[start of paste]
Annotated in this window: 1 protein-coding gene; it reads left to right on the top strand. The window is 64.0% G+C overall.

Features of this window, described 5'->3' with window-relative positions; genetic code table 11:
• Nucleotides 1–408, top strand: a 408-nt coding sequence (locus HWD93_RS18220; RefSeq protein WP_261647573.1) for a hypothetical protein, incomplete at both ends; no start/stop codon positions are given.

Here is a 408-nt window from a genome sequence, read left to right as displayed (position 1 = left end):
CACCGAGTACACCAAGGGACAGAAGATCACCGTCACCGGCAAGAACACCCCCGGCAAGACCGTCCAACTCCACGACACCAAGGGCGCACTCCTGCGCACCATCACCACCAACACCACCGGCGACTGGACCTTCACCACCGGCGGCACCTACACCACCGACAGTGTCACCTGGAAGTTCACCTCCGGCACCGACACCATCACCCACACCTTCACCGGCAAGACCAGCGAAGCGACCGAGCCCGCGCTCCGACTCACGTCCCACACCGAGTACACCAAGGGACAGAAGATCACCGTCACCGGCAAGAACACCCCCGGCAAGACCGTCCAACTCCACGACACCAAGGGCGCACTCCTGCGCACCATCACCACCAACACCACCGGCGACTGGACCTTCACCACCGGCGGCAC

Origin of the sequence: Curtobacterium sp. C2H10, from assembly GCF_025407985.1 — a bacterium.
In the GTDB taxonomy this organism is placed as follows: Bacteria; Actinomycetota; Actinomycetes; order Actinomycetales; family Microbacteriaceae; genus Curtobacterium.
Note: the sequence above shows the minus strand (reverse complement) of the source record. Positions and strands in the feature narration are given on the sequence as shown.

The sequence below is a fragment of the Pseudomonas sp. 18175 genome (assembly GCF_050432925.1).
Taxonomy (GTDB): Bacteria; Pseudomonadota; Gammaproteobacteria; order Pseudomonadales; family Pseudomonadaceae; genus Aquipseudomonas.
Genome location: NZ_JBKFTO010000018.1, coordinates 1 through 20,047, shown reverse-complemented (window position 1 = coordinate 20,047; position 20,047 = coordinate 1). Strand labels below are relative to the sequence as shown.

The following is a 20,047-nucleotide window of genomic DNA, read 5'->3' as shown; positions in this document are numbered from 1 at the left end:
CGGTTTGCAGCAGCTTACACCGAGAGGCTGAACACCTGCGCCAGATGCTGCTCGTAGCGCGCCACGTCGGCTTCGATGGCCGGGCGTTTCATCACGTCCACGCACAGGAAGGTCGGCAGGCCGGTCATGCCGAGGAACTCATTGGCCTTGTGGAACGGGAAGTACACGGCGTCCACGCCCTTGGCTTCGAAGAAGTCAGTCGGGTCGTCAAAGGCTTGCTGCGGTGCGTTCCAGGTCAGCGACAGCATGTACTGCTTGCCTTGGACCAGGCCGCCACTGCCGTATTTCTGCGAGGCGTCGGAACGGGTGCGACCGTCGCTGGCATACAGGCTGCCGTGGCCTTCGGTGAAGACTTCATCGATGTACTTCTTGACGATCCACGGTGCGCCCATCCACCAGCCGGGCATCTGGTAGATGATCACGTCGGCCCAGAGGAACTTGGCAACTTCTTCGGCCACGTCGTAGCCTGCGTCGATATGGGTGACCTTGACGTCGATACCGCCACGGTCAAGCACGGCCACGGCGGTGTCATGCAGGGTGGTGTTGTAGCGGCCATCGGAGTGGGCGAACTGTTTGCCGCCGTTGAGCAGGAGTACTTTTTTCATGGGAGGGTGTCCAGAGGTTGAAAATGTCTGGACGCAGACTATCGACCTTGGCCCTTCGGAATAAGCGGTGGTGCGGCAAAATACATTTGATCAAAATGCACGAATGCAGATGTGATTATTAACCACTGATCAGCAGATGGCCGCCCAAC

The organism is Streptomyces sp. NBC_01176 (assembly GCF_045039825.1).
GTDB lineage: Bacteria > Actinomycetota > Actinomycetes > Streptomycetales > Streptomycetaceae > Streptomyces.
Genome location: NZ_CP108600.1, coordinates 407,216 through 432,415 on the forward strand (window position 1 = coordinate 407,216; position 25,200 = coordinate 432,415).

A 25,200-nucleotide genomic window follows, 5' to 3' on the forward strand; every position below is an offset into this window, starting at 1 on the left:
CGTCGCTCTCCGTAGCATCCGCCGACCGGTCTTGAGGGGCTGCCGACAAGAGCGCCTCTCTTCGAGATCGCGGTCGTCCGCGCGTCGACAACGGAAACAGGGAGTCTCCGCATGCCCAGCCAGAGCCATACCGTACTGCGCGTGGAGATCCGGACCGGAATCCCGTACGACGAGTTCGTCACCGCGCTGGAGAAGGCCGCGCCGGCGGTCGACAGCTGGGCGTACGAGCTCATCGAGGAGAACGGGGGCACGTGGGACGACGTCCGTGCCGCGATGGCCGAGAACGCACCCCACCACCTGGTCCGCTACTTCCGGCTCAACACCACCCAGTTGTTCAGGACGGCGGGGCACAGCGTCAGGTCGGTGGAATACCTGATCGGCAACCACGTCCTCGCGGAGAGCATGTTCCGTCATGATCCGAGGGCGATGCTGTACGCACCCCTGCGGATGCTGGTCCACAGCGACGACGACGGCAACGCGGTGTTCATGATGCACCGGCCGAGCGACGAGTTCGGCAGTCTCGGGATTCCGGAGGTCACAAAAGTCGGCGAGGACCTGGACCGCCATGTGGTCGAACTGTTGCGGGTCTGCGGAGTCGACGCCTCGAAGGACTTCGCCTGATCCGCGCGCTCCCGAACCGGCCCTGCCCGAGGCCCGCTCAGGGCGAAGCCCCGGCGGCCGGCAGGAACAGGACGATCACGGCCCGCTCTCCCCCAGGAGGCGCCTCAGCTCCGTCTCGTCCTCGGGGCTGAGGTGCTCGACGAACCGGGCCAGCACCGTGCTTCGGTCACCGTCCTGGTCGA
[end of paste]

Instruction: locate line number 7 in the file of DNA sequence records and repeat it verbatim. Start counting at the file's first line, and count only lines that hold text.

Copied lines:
In the GTDB taxonomy this organism is placed as follows: Bacteria; Actinomycetota; Actinomycetes; order Actinomycetales; family Microbacteriaceae; genus Curtobacterium.